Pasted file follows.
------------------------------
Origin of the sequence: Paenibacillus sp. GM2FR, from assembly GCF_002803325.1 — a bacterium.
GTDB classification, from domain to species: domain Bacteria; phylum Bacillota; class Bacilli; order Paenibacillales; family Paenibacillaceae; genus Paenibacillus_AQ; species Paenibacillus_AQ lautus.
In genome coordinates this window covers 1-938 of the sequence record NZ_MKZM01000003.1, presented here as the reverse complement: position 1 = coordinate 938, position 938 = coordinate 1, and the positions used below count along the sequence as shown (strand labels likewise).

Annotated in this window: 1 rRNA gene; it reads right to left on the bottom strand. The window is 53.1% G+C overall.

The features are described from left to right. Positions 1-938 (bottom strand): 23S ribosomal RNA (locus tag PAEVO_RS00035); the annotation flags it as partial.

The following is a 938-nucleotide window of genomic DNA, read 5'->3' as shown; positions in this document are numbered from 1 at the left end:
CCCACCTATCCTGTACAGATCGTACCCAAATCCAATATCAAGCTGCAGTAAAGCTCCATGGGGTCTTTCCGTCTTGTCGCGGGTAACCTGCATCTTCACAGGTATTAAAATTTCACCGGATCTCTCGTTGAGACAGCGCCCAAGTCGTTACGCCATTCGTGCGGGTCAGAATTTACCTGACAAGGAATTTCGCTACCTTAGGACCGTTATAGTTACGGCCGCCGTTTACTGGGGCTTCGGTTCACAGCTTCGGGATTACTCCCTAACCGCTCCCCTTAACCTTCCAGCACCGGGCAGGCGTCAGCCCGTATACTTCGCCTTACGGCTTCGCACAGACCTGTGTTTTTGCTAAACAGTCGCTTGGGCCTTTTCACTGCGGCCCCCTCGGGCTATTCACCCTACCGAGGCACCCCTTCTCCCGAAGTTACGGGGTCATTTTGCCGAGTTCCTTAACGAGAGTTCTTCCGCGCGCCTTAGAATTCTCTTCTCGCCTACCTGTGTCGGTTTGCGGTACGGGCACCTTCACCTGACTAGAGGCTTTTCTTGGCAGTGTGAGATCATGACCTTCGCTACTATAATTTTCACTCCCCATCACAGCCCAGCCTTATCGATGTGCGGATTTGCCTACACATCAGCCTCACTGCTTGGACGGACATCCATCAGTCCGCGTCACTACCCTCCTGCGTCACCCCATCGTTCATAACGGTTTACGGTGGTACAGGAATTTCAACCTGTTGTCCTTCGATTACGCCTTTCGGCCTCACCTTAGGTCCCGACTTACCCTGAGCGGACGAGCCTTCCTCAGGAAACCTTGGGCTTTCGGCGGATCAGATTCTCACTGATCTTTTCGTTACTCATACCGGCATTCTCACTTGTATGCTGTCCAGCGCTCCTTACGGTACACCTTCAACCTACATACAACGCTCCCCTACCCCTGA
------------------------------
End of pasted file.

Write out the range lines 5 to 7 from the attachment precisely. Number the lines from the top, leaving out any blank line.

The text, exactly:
The features are described from left to right. Positions 1-938 (bottom strand): 23S ribosomal RNA (locus tag PAEVO_RS00035); the annotation flags it as partial.

The following is a 938-nucleotide window of genomic DNA, read 5'->3' as shown; positions in this document are numbered from 1 at the left end:
CCCACCTATCCTGTACAGATCGTACCCAAATCCAATATCAAGCTGCAGTAAAGCTCCATGGGGTCTTTCCGTCTTGTCGCGGGTAACCTGCATCTTCACAGGTATTAAAATTTCACCGGATCTCTCGTTGAGACAGCGCCCAAGTCGTTACGCCATTCGTGCGGGTCAGAATTTACCTGACAAGGAATTTCGCTACCTTAGGACCGTTATAGTTACGGCCGCCGTTTACTGGGGCTTCGGTTCACAGCTTCGGGATTACTCCCTAACCGCTCCCCTTAACCTTCCAGCACCGGGCAGGCGTCAGCCCGTATACTTCGCCTTACGGCTTCGCACAGACCTGTGTTTTTGCTAAACAGTCGCTTGGGCCTTTTCACTGCGGCCCCCTCGGGCTATTCACCCTACCGAGGCACCCCTTCTCCCGAAGTTACGGGGTCATTTTGCCGAGTTCCTTAACGAGAGTTCTTCCGCGCGCCTTAGAATTCTCTTCTCGCCTACCTGTGTCGGTTTGCGGTACGGGCACCTTCACCTGACTAGAGGCTTTTCTTGGCAGTGTGAGATCATGACCTTCGCTACTATAATTTTCACTCCCCATCACAGCCCAGCCTTATCGATGTGCGGATTTGCCTACACATCAGCCTCACTGCTTGGACGGACATCCATCAGTCCGCGTCACTACCCTCCTGCGTCACCCCATCGTTCATAACGGTTTACGGTGGTACAGGAATTTCAACCTGTTGTCCTTCGATTACGCCTTTCGGCCTCACCTTAGGTCCCGACTTACCCTGAGCGGACGAGCCTTCCTCAGGAAACCTTGGGCTTTCGGCGGATCAGATTCTCACTGATCTTTTCGTTACTCATACCGGCATTCTCACTTGTATGCTGTCCAGCGCTCCTTACGGTACACCTTCAACCTACATACAACGCTCCCCTACCCCTGA